Juan de Silva sat in the back of the classroom, mercifully forgotten. After the label of the foreigner had lost its luster in the eyes of his less tactful peers, Juan found solace in sinking into the woodwork. It was nice there; the echoes of “Joo-on? What the hell kinda name is that?” still rung in his ears.
His abuelo had told him that the surname came from the latin word for “forest”. Juan of the forest; he liked that. Taking out his sketchbook, he began to draw a forest full of tall, sturdy trees. Trees that had gone through centuries of pain, yet survived. Los árboles de fuerza. Trees of strength.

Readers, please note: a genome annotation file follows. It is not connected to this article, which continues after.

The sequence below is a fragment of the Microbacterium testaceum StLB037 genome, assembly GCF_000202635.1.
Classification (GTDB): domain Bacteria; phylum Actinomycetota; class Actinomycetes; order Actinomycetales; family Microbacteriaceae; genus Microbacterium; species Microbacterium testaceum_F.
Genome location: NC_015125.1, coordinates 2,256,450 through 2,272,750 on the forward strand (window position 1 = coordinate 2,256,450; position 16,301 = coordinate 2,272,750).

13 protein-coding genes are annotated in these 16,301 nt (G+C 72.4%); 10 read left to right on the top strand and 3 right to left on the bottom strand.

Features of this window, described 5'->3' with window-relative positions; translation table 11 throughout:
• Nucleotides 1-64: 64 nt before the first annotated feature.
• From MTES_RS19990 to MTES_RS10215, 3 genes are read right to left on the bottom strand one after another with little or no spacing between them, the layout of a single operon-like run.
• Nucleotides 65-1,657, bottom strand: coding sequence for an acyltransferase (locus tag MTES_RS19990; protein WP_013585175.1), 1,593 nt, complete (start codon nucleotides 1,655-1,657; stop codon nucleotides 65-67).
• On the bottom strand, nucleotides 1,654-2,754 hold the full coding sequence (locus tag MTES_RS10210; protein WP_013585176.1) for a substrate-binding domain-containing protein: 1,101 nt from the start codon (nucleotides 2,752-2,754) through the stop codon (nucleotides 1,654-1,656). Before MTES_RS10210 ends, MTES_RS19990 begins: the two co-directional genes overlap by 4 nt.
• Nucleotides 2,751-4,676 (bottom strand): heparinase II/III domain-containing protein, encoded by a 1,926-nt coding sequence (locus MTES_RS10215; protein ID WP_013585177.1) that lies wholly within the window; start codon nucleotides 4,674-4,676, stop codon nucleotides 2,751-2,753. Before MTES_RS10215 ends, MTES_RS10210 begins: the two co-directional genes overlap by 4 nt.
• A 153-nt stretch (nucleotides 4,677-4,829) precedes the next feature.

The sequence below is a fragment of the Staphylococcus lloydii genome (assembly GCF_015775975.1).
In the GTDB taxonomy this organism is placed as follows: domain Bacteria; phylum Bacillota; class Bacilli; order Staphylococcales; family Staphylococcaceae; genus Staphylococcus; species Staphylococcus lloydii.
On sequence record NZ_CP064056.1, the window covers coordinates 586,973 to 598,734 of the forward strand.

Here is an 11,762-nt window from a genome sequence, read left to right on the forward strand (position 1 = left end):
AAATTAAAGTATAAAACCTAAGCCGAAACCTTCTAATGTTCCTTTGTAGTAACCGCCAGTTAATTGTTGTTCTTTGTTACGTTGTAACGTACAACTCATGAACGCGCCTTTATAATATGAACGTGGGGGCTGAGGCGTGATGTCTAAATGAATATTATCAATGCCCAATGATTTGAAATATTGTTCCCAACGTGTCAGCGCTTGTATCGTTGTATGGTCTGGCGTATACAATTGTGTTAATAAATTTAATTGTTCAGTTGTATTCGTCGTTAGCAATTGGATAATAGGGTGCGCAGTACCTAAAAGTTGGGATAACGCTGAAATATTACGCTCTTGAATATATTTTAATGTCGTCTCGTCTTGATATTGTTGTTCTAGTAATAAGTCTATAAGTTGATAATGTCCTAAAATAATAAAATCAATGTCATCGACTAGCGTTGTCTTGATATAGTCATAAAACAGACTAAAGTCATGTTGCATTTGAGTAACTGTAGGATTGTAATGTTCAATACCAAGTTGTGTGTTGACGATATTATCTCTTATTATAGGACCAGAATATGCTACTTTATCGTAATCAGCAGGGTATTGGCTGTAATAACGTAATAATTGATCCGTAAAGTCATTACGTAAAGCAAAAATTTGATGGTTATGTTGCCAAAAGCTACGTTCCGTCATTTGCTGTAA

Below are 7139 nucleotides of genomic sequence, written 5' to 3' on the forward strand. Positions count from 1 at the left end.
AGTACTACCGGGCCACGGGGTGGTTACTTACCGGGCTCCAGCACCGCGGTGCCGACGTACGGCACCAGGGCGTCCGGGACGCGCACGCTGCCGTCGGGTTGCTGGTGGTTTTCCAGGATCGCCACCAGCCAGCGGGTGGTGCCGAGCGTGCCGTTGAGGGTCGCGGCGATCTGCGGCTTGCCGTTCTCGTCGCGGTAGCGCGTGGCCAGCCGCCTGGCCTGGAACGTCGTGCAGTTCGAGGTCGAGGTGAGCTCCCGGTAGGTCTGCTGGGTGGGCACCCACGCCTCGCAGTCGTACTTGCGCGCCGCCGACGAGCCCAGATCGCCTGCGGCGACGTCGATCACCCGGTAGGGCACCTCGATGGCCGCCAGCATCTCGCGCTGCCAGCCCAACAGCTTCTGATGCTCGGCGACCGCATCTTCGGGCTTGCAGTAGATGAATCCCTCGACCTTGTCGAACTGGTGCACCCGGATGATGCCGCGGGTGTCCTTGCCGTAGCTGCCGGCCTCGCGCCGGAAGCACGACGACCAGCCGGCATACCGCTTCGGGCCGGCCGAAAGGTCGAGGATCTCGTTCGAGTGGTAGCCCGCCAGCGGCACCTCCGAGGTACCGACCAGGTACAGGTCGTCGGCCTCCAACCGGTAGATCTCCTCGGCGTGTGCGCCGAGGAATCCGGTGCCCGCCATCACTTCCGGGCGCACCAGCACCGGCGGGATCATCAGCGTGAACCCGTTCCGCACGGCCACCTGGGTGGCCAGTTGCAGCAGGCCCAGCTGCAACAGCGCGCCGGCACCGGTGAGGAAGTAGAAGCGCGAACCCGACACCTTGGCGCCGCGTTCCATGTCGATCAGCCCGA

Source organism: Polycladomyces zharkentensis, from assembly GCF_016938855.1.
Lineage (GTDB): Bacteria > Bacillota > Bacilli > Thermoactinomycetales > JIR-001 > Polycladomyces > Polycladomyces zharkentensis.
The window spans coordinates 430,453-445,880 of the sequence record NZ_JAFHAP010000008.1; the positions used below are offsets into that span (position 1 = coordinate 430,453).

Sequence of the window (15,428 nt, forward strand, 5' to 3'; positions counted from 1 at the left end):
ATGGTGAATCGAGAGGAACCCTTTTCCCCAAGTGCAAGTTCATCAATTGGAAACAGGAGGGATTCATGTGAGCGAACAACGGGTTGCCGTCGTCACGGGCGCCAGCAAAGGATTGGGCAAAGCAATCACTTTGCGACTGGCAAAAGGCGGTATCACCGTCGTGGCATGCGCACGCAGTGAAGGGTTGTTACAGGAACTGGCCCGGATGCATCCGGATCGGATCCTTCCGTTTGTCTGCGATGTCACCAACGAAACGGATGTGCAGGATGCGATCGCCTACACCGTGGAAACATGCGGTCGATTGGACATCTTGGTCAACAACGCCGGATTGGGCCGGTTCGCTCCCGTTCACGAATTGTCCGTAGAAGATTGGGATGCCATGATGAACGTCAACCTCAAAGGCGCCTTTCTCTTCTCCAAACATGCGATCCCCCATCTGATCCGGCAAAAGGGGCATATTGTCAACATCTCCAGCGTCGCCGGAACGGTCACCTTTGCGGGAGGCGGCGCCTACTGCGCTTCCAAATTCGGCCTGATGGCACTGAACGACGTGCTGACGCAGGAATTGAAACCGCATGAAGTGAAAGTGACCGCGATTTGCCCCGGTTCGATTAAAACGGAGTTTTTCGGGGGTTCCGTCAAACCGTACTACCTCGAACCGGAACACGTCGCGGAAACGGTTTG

“Timothy Brooks!” The shout broke through his revery, almost causing his hand to jerk across the page. Almost. He glanced at the boy, but his eyes drifted where they always did: to Elizabeth Jones, slouching in her seat. She seemed as determined to disappear as he was.
Turning back to his drawing, he began to sketch in a few rays of sunlight. Even the strongest trees needed light to grow.